MASON COUNTY — Whenever Ron Hickman is in Huntington, he drives to the apartment building where his daughter was found murdered, he sits outside in his car with the license plate “LEAHSDAD,” and he prays for justice.
“I have people praying for me, praying for the case..that’s (prayer) the only way I know to get through this,” Ron said. “People can feel sorry for you, and have empathy, but until it happens to you…it’s a feeling I can’t describe. I have to rely on God.”
The feeling Ron couldn’t find words to describe is the loss of his daughter Leah at the age of 21. Originally from Mason County and a student at Marshall University, Leah was last seen alive on Dec. 14, 2007. After an agonizing week of searching for the young woman, her body was eventually found in a crawl space in her apartment building on 8th Ave. in Huntington. She was strangled to death.
The anniversary of Leah’s death never gets any easier for Ron, though this year, media outlets in the Huntington area have reported the Huntington Police Department are not treating this as a cold case. The Huntington Herald Dispatch recently reported Huntington Police Chief Joe Ciccarelli as saying it is an ongoing investigation which recently splintered off into smaller investigations.
Ron said Chief Ciccarelli, who was working for the FBI at the time of Leah’s murder, has a “real desire” to see the case solved as do many in the Huntington community.
“They have assured me it (the case) is still active,” Ron told the Point Pleasant Register this week, reiterating he’s been told in the past this may be a situation where DNA and forensic technology will eventually catch up with the needs of the case. This, combined with the police work, will hopefully bring answers and justice for Leah one day, Ron explained.
In addition to DNA advancements and police work, Ron says he looks to a higher power for help as well, saying, “I pray God will bother the conscience of those involved and they’ll come forth with a confession or evidence.”
Ron, who is the assessor for Mason County, has been a public figure through his job for several years though he never expected to be thrust into a situation where he was publicly known for such a tragedy.
“It never gets any easier,” Ron said, having become a member of a club no one wants to join.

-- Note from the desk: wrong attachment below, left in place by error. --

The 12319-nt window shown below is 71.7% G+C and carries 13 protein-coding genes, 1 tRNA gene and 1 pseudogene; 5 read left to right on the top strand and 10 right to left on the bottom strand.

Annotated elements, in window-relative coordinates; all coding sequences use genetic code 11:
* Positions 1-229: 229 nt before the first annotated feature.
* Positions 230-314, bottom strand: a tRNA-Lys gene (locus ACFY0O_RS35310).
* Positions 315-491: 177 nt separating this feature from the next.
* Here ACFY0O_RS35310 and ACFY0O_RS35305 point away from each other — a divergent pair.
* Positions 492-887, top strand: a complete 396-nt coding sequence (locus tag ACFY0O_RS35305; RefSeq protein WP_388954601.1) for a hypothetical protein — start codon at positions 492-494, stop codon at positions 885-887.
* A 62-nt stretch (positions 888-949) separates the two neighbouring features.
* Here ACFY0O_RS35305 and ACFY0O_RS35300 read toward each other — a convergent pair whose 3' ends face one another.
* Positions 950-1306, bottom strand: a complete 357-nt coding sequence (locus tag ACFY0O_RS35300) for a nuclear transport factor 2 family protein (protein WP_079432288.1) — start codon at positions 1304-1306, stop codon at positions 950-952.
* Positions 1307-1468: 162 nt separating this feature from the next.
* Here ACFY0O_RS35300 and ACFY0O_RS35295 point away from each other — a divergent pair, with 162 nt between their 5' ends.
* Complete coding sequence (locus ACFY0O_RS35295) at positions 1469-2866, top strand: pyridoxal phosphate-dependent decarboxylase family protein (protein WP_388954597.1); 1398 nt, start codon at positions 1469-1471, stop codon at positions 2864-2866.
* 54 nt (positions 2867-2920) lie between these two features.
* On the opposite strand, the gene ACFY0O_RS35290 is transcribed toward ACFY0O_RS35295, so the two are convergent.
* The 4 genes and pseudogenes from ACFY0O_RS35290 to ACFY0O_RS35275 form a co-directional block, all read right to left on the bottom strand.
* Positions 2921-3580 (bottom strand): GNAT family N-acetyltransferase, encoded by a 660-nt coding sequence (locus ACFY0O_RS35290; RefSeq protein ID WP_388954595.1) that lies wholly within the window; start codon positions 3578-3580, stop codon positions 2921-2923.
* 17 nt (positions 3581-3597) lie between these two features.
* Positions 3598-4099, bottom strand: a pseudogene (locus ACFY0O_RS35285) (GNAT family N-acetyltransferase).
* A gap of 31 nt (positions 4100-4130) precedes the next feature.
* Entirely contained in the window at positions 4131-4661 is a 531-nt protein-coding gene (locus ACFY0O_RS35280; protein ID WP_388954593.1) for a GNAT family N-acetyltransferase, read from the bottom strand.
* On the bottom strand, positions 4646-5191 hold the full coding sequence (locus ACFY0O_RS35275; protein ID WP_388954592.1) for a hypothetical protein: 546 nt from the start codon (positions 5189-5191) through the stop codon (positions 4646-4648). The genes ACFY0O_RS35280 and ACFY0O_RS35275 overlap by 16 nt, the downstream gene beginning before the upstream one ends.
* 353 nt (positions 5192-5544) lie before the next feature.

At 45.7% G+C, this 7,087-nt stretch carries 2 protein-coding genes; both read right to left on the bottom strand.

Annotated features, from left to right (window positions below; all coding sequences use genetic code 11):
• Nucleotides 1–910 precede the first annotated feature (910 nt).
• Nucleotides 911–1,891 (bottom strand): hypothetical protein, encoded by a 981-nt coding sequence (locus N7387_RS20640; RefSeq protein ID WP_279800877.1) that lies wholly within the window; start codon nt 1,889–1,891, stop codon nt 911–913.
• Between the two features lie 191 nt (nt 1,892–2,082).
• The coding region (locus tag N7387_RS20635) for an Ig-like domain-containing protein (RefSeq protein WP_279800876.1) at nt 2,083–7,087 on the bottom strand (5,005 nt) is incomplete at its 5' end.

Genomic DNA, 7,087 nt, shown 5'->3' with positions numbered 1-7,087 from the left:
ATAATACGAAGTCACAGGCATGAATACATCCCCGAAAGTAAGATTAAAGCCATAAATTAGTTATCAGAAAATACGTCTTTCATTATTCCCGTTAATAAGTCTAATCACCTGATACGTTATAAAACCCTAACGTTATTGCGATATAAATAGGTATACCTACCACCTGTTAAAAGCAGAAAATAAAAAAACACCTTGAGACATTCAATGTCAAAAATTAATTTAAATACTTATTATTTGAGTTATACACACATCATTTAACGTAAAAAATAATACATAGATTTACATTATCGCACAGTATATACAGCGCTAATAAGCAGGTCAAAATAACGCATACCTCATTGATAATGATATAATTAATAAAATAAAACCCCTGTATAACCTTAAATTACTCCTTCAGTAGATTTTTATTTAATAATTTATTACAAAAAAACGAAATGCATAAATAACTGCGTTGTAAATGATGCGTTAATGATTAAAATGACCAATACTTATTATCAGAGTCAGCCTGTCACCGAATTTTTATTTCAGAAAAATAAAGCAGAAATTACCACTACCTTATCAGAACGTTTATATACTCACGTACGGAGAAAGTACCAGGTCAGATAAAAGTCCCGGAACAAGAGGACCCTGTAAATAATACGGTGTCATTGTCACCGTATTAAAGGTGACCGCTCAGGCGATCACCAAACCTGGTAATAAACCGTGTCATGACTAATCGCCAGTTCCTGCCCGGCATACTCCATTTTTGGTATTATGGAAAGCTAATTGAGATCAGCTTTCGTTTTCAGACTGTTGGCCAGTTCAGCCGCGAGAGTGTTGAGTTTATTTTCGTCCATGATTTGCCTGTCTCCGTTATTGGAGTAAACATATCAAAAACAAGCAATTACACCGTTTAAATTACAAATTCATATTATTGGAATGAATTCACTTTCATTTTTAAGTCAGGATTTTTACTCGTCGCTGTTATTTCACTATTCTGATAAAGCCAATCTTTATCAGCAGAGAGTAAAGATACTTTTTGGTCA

Since Leah’s death, Ron has met other parents who have lost children and attends a yearly memorial ceremony in Huntington for those who lost loved ones to violent crime. He said he’s become friends with the father of one of the four teens murdered on prom night in Huntington in 2005.
“He’s got the same burden,” Ron said, saying he has much empathy for all those grieving families wanting answers in seemingly cold cases.
Despite the burden of the loss, Ron knows the good memories of Leah also never go away and she was more than the circumstances of her untimely death.
“She was a loving individual, she cared about people, she liked to help people,” Ron said about his daughter. “She had a giving heart, was full of life, working towards her goal of being a television news reporter.”
Ron talked about his daughter making an impact on people in her short time on earth, with strangers approaching him after her death from the Marshall Community and Huntington, including her former customers at the Dress Barn where Leah worked in the Merritt’s Creek Plaza. In fact, since Leah’s death, Ron says he’s often approached by people he doesn’t know who just want to tell him what his daughter, and the case, mean to them, even these eight years later.
“I’ve been touched by the concern from others about this case,” Ron said. “People come up and say they’re praying for me.”
And, to Ron, prayer does matter and he cites his family and church family with being a big part of how he copes with the loss and the search for answers.
Ron still wears the blue wristband Leah’s friends printed in her memory from WMUL and the journalism school at Marshall.
“I never take it off,” Ron said, adding during a recent surgery he made the medical staff tape it on to his wrist rather than take it off. Each day he goes to his office on the first floor of the Mason County Courthouse, where framed photos of Leah stare back at him as reminders and motivators. In one of those frames is an etching of Leah done by her friend Emalea Neal of Apple Grove. When Neal was younger, she entered it into the county fair and won a blue ribbon, giving the ribbon and photo to Ron in honor of Leah. This is just one of many stories of kindness and remembrance people have shown Ron, he said. He’s tried to give back, and if someone is suffering with that burden of losing a child, if he can help comfort that person, he tries. This level of compassion for others that he never anticipated developing to this extent, is also coupled with the determination he has to find justice for his daughter.
“I want justice in Leah’s case,” he said. “I’ll continue searching as long as I live. Any parent would want justice for their child. I want to keep it in the public eye and am thankful for the media taking the time to remind people.”
Still, he prepares himself for the fact he may never know what happened to his daughter and just who was responsible.
“I realize I might not get an answer,” Ron said. “When we get to Heaven it’s not going to matter anyway. Justice is going to be with God’s will, on God’s time.”
Anyone with information about Leah’s case can contact the Huntington Police Department’s tip line at 304-696-4444 or its Detective Bureau at 304-696-4420. All information can be provided anonymously.
Reach Beth Sergent at firstname.lastname@example.org or on Twitter @BSergentWrites.
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